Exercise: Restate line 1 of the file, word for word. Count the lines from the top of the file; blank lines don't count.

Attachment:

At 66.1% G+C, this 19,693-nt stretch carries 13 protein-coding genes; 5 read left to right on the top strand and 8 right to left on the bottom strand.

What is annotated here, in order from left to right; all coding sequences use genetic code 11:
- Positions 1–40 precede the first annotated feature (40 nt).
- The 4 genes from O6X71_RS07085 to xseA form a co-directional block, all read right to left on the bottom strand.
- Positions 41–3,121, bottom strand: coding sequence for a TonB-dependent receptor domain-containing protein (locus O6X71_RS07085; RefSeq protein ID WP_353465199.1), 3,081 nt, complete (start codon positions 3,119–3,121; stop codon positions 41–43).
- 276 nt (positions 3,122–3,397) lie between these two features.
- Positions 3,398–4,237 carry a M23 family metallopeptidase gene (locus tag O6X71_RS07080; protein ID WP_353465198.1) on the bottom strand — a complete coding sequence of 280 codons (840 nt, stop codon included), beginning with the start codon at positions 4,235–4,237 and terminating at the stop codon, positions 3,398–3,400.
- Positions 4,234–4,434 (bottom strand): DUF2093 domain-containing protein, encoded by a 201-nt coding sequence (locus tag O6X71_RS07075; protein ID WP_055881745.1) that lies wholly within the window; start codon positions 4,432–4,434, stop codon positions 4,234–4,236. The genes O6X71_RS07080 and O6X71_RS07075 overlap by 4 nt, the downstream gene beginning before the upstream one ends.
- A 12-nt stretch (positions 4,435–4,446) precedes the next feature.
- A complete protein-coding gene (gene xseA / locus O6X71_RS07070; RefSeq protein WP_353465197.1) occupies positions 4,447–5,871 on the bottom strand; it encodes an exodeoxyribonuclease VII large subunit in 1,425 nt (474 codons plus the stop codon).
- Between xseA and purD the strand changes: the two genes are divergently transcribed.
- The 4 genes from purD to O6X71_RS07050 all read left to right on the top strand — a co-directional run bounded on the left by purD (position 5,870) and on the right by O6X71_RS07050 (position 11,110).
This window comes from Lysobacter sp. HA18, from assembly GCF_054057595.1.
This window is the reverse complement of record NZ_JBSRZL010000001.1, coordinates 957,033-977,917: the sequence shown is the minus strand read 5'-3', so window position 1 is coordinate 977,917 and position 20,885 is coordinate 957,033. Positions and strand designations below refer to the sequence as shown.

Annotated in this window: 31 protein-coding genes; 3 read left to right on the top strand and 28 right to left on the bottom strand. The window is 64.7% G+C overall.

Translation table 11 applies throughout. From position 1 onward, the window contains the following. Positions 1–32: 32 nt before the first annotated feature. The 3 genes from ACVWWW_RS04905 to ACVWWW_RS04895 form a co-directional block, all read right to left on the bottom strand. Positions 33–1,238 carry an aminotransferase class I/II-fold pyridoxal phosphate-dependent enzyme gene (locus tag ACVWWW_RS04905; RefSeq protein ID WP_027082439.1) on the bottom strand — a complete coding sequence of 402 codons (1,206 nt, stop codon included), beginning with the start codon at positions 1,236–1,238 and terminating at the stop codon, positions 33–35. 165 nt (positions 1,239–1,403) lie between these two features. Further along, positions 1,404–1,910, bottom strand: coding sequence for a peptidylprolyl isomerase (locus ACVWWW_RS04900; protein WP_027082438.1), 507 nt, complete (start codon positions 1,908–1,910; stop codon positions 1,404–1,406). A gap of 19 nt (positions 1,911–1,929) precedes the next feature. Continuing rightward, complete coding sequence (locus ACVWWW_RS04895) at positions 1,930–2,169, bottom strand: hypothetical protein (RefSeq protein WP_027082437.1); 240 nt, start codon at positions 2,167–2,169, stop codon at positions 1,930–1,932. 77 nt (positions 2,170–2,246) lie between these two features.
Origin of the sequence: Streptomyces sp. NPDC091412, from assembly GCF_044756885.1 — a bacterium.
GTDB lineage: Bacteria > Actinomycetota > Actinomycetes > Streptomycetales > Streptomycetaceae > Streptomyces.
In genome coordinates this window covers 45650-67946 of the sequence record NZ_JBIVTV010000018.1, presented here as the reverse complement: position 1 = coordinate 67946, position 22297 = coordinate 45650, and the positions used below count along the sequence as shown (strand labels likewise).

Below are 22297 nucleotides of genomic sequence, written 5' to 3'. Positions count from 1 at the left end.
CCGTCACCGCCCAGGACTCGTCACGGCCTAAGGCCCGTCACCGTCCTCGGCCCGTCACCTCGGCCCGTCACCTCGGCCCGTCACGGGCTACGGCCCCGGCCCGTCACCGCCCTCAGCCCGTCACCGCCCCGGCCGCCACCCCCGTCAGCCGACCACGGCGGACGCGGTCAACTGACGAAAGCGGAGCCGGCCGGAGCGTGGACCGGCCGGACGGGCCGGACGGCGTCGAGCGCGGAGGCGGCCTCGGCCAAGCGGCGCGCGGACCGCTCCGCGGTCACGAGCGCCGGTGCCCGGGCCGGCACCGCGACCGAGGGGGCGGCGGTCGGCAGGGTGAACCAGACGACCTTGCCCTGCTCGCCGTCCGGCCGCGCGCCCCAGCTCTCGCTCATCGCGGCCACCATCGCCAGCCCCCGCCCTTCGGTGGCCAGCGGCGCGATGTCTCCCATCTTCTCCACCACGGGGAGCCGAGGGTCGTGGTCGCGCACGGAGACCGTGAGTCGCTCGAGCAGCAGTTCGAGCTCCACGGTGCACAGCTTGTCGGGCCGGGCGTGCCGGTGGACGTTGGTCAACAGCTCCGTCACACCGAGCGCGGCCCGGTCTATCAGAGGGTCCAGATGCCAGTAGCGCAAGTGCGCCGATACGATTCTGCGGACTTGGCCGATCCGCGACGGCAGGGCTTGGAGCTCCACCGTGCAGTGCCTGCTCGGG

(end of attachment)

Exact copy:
At 66.1% G+C, this 19,693-nt stretch carries 13 protein-coding genes; 5 read left to right on the top strand and 8 right to left on the bottom strand.